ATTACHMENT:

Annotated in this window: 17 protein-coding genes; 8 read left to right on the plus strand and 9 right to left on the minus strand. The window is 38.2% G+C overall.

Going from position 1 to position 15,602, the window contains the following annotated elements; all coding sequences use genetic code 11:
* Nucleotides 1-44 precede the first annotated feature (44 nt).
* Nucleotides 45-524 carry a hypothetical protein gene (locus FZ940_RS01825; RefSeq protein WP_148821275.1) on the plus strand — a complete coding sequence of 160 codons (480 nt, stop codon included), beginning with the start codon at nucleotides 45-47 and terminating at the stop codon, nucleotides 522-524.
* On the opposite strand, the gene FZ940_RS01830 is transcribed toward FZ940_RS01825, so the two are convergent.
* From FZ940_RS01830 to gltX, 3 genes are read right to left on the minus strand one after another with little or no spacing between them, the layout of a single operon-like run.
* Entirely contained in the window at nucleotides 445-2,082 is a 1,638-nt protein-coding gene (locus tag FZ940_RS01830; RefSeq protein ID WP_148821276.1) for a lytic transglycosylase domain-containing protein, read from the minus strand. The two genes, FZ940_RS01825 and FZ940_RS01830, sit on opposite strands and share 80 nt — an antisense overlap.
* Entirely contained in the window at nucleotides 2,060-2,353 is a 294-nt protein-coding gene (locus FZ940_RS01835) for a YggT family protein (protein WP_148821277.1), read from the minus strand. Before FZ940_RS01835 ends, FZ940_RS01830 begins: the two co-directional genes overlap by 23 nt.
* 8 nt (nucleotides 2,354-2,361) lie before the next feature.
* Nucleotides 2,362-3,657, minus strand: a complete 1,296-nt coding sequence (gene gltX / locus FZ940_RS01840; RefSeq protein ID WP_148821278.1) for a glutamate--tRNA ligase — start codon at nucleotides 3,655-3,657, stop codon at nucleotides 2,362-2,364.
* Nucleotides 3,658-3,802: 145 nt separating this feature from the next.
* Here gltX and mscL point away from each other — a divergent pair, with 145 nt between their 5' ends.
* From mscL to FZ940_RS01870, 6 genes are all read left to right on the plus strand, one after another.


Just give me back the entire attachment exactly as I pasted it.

Annotated in this window: 17 protein-coding genes; 8 read left to right on the plus strand and 9 right to left on the minus strand. The window is 38.2% G+C overall.

Going from position 1 to position 15,602, the window contains the following annotated elements; all coding sequences use genetic code 11:
* Nucleotides 1-44 precede the first annotated feature (44 nt).
* Nucleotides 45-524 carry a hypothetical protein gene (locus FZ940_RS01825; RefSeq protein WP_148821275.1) on the plus strand — a complete coding sequence of 160 codons (480 nt, stop codon included), beginning with the start codon at nucleotides 45-47 and terminating at the stop codon, nucleotides 522-524.
* On the opposite strand, the gene FZ940_RS01830 is transcribed toward FZ940_RS01825, so the two are convergent.
* From FZ940_RS01830 to gltX, 3 genes are read right to left on the minus strand one after another with little or no spacing between them, the layout of a single operon-like run.
* Entirely contained in the window at nucleotides 445-2,082 is a 1,638-nt protein-coding gene (locus tag FZ940_RS01830; RefSeq protein ID WP_148821276.1) for a lytic transglycosylase domain-containing protein, read from the minus strand. The two genes, FZ940_RS01825 and FZ940_RS01830, sit on opposite strands and share 80 nt — an antisense overlap.
* Entirely contained in the window at nucleotides 2,060-2,353 is a 294-nt protein-coding gene (locus FZ940_RS01835) for a YggT family protein (protein WP_148821277.1), read from the minus strand. Before FZ940_RS01835 ends, FZ940_RS01830 begins: the two co-directional genes overlap by 23 nt.
* 8 nt (nucleotides 2,354-2,361) lie before the next feature.
* Nucleotides 2,362-3,657, minus strand: a complete 1,296-nt coding sequence (gene gltX / locus FZ940_RS01840; RefSeq protein ID WP_148821278.1) for a glutamate--tRNA ligase — start codon at nucleotides 3,655-3,657, stop codon at nucleotides 2,362-2,364.
* Nucleotides 3,658-3,802: 145 nt separating this feature from the next.
* Here gltX and mscL point away from each other — a divergent pair, with 145 nt between their 5' ends.
* From mscL to FZ940_RS01870, 6 genes are all read left to right on the plus strand, one after another.